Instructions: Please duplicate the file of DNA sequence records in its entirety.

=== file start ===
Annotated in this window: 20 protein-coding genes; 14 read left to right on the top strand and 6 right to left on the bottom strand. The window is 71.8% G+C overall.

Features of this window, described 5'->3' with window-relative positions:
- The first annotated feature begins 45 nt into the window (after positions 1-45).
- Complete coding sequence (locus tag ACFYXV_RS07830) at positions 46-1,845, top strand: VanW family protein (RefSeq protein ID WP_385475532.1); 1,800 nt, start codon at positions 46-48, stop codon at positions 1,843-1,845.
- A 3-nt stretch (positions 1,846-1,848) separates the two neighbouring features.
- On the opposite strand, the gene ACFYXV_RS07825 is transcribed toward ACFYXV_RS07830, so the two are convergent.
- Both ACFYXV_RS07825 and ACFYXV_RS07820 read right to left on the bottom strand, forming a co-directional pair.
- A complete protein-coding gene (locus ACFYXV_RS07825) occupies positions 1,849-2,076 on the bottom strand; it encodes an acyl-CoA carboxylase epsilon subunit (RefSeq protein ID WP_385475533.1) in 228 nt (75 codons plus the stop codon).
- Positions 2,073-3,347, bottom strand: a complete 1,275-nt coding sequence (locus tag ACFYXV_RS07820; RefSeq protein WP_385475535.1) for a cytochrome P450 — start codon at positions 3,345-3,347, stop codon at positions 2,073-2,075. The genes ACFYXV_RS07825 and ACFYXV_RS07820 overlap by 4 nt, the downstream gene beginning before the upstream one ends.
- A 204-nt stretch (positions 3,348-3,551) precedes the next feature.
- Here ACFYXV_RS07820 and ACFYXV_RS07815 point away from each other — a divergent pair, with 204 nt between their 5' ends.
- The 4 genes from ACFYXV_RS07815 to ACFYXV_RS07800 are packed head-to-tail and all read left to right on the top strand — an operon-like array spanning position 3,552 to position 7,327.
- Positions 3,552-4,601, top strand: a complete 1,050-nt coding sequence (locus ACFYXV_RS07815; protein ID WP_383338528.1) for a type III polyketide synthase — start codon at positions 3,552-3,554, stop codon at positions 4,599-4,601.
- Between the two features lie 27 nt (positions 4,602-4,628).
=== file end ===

Annotated in this window: 20 protein-coding genes; 14 read left to right on the top strand and 6 right to left on the bottom strand. The window is 71.8% G+C overall.

Features of this window, described 5'->3' with window-relative positions:
- The first annotated feature begins 45 nt into the window (after positions 1-45).
- Complete coding sequence (locus tag ACFYXV_RS07830) at positions 46-1,845, top strand: VanW family protein (RefSeq protein ID WP_385475532.1); 1,800 nt, start codon at positions 46-48, stop codon at positions 1,843-1,845.
- A 3-nt stretch (positions 1,846-1,848) separates the two neighbouring features.
- On the opposite strand, the gene ACFYXV_RS07825 is transcribed toward ACFYXV_RS07830, so the two are convergent.
- Both ACFYXV_RS07825 and ACFYXV_RS07820 read right to left on the bottom strand, forming a co-directional pair.
- A complete protein-coding gene (locus ACFYXV_RS07825) occupies positions 1,849-2,076 on the bottom strand; it encodes an acyl-CoA carboxylase epsilon subunit (RefSeq protein ID WP_385475533.1) in 228 nt (75 codons plus the stop codon).
- Positions 2,073-3,347, bottom strand: a complete 1,275-nt coding sequence (locus tag ACFYXV_RS07820; RefSeq protein WP_385475535.1) for a cytochrome P450 — start codon at positions 3,345-3,347, stop codon at positions 2,073-2,075. The genes ACFYXV_RS07825 and ACFYXV_RS07820 overlap by 4 nt, the downstream gene beginning before the upstream one ends.
- A 204-nt stretch (positions 3,348-3,551) precedes the next feature.
- Here ACFYXV_RS07820 and ACFYXV_RS07815 point away from each other — a divergent pair, with 204 nt between their 5' ends.
- The 4 genes from ACFYXV_RS07815 to ACFYXV_RS07800 are packed head-to-tail and all read left to right on the top strand — an operon-like array spanning position 3,552 to position 7,327.
- Positions 3,552-4,601, top strand: a complete 1,050-nt coding sequence (locus ACFYXV_RS07815; protein ID WP_383338528.1) for a type III polyketide synthase — start codon at positions 3,552-3,554, stop codon at positions 4,599-4,601.
- Between the two features lie 27 nt (positions 4,602-4,628).